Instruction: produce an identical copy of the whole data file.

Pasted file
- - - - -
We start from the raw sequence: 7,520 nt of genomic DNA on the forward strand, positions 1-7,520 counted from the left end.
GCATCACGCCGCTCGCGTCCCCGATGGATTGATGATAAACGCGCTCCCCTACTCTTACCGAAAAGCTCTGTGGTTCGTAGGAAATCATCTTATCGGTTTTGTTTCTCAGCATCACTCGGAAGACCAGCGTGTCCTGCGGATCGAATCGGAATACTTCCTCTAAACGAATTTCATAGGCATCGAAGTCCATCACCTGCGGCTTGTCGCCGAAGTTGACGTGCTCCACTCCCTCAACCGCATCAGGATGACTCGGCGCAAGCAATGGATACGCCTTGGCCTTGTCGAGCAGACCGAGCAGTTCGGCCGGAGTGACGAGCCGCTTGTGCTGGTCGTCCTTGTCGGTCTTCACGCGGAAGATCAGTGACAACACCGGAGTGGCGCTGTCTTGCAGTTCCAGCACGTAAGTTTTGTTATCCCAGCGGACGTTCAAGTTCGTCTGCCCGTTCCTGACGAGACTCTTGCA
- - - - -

We start from the raw sequence: 7,520 nt of genomic DNA on the forward strand, positions 1-7,520 counted from the left end.
GCATCACGCCGCTCGCGTCCCCGATGGATTGATGATAAACGCGCTCCCCTACTCTTACCGAAAAGCTCTGTGGTTCGTAGGAAATCATCTTATCGGTTTTGTTTCTCAGCATCACTCGGAAGACCAGCGTGTCCTGCGGATCGAATCGGAATACTTCCTCTAAACGAATTTCATAGGCATCGAAGTCCATCACCTGCGGCTTGTCGCCGAAGTTGACGTGCTCCACTCCCTCAACCGCATCAGGATGACTCGGCGCAAGCAATGGATACGCCTTGGCCTTGTCGAGCAGACCGAGCAGTTCGGCCGGAGTGACGAGCCGCTTGTGCTGGTCGTCCTTGTCGGTCTTCACGCGGAAGATCAGTGACAACACCGGAGTGGCGCTGTCTTGCAGTTCCAGCACGTAAGTTTTGTTATCCCAGCGGACGTTCAAGTTCGTCTGCCCGTTCCTGACGAGACTCTTGCA